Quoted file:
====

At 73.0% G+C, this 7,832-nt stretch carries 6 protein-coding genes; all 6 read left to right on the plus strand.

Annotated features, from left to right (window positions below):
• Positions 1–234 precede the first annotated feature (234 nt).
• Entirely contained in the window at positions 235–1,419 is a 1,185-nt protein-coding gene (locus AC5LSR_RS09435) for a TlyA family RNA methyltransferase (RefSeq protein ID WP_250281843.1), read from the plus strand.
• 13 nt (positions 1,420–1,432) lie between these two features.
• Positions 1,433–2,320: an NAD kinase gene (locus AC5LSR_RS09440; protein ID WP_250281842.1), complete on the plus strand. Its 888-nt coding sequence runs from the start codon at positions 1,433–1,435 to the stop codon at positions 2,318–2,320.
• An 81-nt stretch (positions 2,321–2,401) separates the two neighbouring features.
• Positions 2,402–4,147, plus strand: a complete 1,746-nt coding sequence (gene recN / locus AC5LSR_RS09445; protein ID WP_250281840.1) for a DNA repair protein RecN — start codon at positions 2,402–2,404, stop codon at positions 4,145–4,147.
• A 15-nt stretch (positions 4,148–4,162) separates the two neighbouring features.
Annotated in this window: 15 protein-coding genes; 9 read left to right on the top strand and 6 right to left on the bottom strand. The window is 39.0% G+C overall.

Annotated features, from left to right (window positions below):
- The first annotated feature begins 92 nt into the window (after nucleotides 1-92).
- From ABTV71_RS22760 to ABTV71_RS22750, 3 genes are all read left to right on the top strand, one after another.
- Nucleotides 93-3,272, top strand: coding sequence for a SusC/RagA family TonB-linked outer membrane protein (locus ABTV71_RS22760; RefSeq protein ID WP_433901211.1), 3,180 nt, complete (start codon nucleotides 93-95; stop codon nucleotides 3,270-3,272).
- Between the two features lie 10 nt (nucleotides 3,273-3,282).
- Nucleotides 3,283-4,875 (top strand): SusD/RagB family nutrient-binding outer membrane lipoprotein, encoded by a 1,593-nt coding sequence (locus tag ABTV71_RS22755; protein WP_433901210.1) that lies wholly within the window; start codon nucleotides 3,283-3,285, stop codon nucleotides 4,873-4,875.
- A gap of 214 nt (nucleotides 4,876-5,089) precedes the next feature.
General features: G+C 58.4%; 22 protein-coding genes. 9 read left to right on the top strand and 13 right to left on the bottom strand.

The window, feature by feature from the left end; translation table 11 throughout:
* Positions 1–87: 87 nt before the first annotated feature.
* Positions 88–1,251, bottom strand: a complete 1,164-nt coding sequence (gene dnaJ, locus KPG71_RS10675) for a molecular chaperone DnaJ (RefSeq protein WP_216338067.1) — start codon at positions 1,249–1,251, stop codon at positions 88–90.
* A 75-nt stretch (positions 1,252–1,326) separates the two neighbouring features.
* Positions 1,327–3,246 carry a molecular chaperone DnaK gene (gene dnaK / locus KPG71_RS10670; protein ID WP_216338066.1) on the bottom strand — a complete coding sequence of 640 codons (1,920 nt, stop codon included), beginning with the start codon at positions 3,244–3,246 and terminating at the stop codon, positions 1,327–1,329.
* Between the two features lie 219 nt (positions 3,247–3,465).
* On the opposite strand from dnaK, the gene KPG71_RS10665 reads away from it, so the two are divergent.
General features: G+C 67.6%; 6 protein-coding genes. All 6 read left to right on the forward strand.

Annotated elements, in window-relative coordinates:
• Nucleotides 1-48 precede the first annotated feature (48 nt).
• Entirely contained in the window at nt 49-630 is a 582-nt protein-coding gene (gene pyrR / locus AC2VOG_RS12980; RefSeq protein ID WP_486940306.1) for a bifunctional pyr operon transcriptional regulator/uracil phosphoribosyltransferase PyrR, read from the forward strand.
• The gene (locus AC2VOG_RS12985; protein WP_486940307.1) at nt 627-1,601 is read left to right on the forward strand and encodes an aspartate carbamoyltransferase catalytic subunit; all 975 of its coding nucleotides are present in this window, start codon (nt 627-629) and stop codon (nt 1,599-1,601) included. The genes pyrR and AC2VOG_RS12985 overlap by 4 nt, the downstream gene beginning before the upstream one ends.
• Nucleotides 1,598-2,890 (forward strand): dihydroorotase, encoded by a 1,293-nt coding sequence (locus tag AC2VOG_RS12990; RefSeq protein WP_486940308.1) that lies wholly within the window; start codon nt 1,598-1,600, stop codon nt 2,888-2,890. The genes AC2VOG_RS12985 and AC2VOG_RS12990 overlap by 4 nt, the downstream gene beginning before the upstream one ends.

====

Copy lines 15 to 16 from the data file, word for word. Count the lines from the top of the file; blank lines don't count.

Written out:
- Between the two features lie 10 nt (nucleotides 3,273-3,282).
- Nucleotides 3,283-4,875 (top strand): SusD/RagB family nutrient-binding outer membrane lipoprotein, encoded by a 1,593-nt coding sequence (locus tag ABTV71_RS22755; protein WP_433901210.1) that lies wholly within the window; start codon nucleotides 3,283-3,285, stop codon nucleotides 4,873-4,875.